1) Move beyond the binary. Embrace hybridity. The debate about our spheres of obligation – for whom are we responsible – has, historically, been posited as a sharply divided split between those who care about advancing the condition of the Jewish people and those who care about advancing the condition of the broader world.
In 1836, the 19th-century German Jewish commentator, Rabbi Samson Raphael Hirsch argued that we should use the particularistic elements of Jewish identity in order to embrace the universalism of Enlightenment Europe. Hirsch wrote: “We must forget the views and prejudices that we inherited about Judaism. Instead we must turn to the sources of Judaism… because Judaism, correctly conceived and conveyed, constitutes a bond of love and justice encompassing all creatures.”
At the heart of my work at American Jewish World Service is this exact notion that the particularities of Jewish texts, values, and Jewish history inform – and indeed insist – that we work for universal justice and honor the inherent dignity of all people, particularly those who are on the margins; who are today’s “other” and today’s “stranger” – women in Haiti who face the perils of sexual violence; gay men in Uganda who are persecuted for whom they love; garment workers in Cambodia who aren’t paid a living wage.
I’ve witnessed the integration of Judaism’s particularistic and universalistic expressions when American Jews travel to the developing world to work side-by-side with extraordinary activists. Andrew Terkel, a rabbinical student who traveled with AJWS as a Global Justice Fellow, shared the following reflection:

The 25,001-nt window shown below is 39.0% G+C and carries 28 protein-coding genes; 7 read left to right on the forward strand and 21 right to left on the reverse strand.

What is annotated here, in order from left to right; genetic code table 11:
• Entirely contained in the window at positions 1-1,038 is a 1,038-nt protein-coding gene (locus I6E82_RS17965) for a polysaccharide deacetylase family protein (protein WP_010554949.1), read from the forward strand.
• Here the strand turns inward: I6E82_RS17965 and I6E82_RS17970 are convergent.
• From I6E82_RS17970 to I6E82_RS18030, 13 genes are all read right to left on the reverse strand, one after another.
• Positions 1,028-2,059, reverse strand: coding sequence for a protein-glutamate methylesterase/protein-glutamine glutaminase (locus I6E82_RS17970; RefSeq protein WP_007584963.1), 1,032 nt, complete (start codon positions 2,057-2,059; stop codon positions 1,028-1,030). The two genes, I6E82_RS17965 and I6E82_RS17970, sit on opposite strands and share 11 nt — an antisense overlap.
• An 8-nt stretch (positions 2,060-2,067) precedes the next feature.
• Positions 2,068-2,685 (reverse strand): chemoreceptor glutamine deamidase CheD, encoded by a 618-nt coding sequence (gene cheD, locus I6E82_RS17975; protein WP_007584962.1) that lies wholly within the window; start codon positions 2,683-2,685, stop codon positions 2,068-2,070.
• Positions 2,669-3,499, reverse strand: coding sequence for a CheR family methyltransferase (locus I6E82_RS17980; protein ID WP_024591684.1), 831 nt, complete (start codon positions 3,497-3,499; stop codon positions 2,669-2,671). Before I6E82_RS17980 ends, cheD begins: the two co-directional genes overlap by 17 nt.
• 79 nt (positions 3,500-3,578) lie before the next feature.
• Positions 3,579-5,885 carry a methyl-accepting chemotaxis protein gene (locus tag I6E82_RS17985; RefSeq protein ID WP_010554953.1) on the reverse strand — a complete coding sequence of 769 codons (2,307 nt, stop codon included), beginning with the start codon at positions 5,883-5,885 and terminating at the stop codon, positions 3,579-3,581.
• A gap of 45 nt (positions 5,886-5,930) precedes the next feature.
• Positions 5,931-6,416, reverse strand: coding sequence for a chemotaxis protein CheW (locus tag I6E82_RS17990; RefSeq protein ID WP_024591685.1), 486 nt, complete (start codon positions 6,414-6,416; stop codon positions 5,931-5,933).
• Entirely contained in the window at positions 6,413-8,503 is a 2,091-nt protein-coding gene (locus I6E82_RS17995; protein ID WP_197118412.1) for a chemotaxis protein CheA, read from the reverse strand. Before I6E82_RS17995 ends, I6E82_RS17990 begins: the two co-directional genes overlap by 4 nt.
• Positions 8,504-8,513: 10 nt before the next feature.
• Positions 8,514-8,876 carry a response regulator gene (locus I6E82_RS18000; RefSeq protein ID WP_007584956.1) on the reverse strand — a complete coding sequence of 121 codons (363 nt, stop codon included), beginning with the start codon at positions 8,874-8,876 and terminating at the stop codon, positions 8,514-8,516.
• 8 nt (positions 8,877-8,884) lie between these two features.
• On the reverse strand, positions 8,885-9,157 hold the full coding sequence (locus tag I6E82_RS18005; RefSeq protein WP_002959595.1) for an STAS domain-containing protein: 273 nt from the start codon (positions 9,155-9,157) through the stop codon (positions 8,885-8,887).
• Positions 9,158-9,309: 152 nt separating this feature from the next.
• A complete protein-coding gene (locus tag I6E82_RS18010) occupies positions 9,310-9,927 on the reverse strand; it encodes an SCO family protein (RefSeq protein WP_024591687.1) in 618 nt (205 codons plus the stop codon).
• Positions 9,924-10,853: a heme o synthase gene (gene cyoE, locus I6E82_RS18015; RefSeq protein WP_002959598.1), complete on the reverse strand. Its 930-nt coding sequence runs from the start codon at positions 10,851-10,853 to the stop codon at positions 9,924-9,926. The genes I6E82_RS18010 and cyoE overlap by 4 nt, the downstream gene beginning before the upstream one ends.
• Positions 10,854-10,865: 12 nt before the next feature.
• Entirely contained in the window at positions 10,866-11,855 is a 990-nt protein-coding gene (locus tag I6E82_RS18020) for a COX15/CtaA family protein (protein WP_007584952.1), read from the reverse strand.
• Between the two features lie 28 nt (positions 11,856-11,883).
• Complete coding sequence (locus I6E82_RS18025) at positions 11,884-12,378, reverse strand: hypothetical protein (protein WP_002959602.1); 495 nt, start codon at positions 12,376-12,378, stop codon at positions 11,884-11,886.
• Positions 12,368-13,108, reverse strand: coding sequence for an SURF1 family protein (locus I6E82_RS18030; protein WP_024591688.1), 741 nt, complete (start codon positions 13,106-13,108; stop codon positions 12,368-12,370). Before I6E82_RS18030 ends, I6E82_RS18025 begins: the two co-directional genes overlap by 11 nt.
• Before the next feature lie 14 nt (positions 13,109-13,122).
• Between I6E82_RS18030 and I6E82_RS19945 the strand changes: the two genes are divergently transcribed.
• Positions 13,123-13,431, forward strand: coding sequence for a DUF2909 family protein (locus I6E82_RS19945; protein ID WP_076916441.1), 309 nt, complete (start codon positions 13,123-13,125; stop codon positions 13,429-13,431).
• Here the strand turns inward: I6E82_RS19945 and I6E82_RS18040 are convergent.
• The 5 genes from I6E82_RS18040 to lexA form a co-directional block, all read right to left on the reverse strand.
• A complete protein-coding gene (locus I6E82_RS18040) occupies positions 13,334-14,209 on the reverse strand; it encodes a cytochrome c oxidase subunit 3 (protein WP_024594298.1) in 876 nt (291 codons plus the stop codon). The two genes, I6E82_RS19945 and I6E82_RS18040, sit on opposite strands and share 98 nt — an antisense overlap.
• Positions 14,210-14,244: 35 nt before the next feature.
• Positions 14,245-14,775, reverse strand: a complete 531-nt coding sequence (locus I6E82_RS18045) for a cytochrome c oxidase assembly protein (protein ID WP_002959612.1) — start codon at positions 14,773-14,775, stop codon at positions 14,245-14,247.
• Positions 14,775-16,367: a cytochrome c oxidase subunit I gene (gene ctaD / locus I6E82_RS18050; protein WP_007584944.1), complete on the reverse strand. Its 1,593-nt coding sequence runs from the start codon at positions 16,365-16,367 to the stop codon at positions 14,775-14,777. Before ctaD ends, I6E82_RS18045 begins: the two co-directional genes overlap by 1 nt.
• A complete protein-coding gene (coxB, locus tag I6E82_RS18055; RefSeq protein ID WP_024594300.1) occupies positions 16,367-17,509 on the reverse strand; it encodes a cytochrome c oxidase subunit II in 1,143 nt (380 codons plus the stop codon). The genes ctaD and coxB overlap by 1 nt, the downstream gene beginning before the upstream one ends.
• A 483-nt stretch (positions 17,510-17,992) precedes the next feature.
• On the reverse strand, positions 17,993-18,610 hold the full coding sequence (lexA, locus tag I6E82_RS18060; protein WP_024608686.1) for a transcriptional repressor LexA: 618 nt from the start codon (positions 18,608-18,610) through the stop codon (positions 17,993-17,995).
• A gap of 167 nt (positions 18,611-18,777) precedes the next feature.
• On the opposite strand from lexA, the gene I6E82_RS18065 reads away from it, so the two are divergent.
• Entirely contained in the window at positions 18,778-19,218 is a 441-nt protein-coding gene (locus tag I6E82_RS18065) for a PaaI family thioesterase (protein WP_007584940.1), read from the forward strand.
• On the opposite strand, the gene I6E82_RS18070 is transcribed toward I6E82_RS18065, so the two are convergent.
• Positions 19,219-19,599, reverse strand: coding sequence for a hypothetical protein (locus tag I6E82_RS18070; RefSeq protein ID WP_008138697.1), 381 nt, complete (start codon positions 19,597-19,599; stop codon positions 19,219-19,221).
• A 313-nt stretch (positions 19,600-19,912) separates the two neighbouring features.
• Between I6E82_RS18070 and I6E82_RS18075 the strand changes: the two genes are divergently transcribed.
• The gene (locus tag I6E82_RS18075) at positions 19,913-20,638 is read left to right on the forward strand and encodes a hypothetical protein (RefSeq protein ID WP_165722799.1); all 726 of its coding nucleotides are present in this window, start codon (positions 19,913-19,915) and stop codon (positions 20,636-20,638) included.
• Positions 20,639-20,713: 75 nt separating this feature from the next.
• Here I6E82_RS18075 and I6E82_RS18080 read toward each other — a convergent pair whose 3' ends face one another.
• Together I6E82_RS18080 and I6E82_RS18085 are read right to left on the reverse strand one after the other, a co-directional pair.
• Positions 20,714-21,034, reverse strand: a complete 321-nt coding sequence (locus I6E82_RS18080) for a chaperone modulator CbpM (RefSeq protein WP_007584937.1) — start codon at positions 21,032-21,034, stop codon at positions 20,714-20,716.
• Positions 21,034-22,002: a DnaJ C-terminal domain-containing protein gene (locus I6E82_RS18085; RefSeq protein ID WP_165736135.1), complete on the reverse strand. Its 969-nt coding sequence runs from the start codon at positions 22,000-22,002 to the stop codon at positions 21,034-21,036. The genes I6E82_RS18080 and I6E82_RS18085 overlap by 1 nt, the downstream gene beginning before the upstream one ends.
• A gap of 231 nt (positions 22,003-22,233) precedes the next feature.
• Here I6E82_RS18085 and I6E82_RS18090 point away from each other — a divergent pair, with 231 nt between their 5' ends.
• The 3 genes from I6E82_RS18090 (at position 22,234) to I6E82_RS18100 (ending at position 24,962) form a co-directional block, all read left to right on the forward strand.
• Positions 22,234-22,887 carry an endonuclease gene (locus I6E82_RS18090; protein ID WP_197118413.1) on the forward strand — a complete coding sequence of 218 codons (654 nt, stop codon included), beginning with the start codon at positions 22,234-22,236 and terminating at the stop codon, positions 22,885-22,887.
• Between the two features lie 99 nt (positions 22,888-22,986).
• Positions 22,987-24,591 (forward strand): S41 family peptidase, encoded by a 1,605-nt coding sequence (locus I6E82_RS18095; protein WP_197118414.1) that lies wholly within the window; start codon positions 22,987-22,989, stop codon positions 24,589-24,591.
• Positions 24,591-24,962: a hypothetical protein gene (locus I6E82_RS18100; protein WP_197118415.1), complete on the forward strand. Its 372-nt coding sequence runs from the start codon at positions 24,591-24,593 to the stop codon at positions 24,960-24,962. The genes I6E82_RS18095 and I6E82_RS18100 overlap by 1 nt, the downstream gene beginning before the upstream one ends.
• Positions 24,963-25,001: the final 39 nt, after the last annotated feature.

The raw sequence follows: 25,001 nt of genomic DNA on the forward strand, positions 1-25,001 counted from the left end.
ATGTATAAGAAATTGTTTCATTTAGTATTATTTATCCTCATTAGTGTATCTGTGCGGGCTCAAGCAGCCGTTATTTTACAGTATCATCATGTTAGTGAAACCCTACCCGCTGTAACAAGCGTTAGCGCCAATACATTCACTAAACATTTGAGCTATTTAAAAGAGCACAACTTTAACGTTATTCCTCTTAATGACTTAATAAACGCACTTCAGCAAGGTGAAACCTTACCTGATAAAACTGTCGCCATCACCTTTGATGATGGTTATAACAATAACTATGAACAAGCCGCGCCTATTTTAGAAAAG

“Before traveling to the border of Thailand and Burma, I did not know I could share so much with people I’d never met, whose language I cannot speak, and who live across the globe. But I’ve learned that we are united in a bond of shared experiences; our exile culminated in the founding of the State of Israel. The Karen people [an ethnic group living in Southeast Asia] are just figuring out how to maintain their identity while struggling to survive in exile. One of the Karen women told us, ‘We sing songs about Karen life in the camps, like we are the Israelites in Egypt.’ Though the Thai-Burma border is far from the U.S., by supporting the Karen people, and other ethnic peoples in the developing world, we can make sure that no group has to wander alone through oppression and discrimination.”
2) Value productive discomfort. There’s a famous midrash about how Moses at Mount Sinai travels into the future to observe a class taught by Rabbi Akiva. Looking in on the class, Moses doesn’t understand what Akiva is talking about and is confused, upset, and uncomfortable. Then, suddenly, Moses hears a student ask Akiva, “Rabbi, where do these teachings come from?” Akiva responds, “This is Torah from Moses at Sinai.” Moses feels relieved. The concepts and words are still foreign to him but he is reassured that they evolved from what he knows.